and a two-minute anthem with accompanying video of a band bouncing around what look like Turkish carpets singing "wee hoo" simply resonated better. Serving even better contrast is the song that follows, "Country Sad Ballad Man," a nice psychedelic-tinged ditty; "M.O.R." -- likewise a great track if only because it reminds us of why Bowie was so great. Hell, this album is just great; in a way, a tribute, but full of verve and flaws and a blur of what the band loved to create but couldn't escape from. I suppose about the only thing you should avoid from this album are the music videos, where Damon Albarn reveals himself to be more of a ham than we already suspected him of being. But hey, whatever. B+

Monday, June 18, 2007

Captain Beefheart & His Magic Band - Trout Mask Replica (1969)

At the request of Master Cianan, I have suffered through 78 more minutes of my life than I intended today. So, here goes: what kind of album do you get when you combine a man with a four-octave vocal range, musicians who seem to intentionally play out of time with each other in a kind of hybrid psychedelic blues/jazz -- and ultimately, is produced by Frank Zappa, the god of weirdness itself? Trout Mask Replica, an exceptionally shitty but essential record from 1969 that deserves no more listens than you've already given it, and impetuously insists that you continue to do so. It's a sprawling and disjointed 28 song, 78 minute set that is always much too long, features a rampant collection of haphazard musical textures ("Frownland," "Steal Softly Thru Snow," "Hair Pie: Bake 1"), odd a cappella blues renderings ("The Dust Blows Forward 'N The Dust Blows Back," "Well," "Orange Claw Hammer"), and overall, an amusing sense of poetic puffery with more mentions of "fast and bulbous" that if you didn't know the meaning before, you will soon want to find out.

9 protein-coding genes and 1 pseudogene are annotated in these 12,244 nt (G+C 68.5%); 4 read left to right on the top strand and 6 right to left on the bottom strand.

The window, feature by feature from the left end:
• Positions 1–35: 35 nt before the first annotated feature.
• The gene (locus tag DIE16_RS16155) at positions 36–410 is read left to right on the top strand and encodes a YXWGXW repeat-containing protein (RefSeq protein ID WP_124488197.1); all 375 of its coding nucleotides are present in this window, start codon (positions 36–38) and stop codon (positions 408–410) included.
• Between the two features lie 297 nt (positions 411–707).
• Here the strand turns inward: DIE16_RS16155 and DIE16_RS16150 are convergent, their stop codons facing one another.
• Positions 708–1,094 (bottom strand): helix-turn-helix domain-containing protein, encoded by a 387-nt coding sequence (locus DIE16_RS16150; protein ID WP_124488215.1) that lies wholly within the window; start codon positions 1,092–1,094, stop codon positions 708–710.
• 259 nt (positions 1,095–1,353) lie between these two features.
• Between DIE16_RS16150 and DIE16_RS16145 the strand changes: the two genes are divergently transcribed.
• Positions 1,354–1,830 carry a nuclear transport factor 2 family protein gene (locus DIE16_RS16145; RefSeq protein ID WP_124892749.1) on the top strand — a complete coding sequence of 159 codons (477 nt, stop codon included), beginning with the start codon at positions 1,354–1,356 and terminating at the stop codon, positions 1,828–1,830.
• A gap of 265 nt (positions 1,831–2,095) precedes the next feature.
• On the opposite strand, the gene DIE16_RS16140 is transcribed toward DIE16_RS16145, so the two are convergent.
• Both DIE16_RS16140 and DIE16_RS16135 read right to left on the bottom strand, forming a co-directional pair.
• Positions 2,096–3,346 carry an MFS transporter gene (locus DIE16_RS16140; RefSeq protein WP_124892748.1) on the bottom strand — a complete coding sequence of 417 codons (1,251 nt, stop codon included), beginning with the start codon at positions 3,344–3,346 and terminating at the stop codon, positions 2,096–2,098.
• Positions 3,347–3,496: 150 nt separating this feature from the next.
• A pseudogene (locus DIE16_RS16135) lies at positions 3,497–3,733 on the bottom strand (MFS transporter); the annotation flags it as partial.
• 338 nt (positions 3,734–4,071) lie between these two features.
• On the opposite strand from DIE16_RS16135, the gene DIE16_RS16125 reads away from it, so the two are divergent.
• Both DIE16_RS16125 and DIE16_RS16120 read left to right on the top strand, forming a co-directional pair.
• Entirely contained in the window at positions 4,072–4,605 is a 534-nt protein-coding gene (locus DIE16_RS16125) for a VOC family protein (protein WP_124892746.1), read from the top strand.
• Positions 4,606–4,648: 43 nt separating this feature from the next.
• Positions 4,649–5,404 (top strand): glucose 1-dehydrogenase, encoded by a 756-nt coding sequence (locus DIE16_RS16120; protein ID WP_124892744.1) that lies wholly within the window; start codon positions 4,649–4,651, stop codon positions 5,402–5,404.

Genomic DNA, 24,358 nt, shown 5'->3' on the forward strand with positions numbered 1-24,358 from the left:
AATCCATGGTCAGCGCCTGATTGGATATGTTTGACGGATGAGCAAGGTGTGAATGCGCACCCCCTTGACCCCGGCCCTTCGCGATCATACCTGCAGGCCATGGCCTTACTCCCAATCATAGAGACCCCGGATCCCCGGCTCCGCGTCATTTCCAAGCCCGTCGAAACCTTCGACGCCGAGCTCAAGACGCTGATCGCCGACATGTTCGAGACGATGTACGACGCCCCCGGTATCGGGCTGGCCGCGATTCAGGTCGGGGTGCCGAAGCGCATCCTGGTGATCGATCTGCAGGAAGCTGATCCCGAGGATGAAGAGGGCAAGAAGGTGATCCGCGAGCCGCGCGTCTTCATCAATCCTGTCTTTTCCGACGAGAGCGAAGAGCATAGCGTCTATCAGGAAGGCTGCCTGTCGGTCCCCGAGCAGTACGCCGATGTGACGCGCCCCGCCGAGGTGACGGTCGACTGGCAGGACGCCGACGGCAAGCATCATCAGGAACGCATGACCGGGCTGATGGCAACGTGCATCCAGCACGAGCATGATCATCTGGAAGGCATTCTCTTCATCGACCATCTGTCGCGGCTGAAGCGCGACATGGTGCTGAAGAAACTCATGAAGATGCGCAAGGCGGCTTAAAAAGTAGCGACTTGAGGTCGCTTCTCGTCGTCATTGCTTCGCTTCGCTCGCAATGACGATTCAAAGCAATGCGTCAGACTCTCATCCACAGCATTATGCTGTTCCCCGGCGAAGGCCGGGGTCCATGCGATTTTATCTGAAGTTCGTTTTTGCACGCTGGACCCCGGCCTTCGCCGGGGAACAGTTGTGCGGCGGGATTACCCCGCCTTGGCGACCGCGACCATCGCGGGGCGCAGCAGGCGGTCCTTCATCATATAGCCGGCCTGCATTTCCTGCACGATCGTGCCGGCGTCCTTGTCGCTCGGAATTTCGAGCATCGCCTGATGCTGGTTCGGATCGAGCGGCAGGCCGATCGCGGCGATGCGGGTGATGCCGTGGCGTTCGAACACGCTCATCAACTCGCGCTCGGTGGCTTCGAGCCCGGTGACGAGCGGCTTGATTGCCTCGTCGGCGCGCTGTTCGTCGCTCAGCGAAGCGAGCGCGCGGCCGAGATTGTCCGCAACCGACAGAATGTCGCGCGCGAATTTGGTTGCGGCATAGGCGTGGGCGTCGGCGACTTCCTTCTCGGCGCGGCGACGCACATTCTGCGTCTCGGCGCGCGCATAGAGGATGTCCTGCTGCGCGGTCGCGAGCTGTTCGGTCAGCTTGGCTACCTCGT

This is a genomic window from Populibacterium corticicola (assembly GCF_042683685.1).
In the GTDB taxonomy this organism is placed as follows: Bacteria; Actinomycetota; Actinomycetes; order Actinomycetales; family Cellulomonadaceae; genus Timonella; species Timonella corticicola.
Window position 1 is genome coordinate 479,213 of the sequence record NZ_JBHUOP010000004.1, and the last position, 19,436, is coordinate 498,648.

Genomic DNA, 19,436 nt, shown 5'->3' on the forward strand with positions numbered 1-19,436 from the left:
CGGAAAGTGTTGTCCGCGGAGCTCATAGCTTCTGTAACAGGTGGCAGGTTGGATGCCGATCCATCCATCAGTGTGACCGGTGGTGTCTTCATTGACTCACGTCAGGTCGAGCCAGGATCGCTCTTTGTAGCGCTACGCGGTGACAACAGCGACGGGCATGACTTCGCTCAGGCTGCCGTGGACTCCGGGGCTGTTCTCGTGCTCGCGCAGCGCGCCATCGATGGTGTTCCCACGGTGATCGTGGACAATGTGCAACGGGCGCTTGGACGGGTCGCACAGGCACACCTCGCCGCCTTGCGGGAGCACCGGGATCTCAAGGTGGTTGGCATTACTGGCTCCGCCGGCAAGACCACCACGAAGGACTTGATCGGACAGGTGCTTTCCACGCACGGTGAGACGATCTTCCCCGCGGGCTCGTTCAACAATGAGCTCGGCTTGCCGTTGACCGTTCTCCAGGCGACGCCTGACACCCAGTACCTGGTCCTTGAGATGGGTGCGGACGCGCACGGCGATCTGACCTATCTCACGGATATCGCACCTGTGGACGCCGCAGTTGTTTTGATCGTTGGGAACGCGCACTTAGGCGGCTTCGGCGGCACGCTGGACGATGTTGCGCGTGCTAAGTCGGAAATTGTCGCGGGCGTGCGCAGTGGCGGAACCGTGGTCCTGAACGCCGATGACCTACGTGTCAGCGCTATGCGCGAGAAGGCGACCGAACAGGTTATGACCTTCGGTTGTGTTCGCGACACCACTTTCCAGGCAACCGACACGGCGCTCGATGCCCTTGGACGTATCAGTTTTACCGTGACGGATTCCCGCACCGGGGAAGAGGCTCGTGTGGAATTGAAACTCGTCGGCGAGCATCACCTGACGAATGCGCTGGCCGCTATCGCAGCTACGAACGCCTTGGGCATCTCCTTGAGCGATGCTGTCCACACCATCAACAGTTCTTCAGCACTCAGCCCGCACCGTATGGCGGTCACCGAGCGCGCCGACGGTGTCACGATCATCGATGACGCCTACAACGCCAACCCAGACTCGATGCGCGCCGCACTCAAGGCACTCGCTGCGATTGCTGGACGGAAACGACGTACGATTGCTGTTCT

In fact, the lyrics make you wonder if you're the only one not to have been invited aboard the mother ship. The guitars are undeniably atrocious upstart rhythms that seem incomplete and each possessing its own wonderfully aggrieved time signature; the saxophone is erratic, misplaced, perfect; the drummer, usually the cornerstone for keeping the beat, forgot about this completely and should have laid off the apple pixy stix.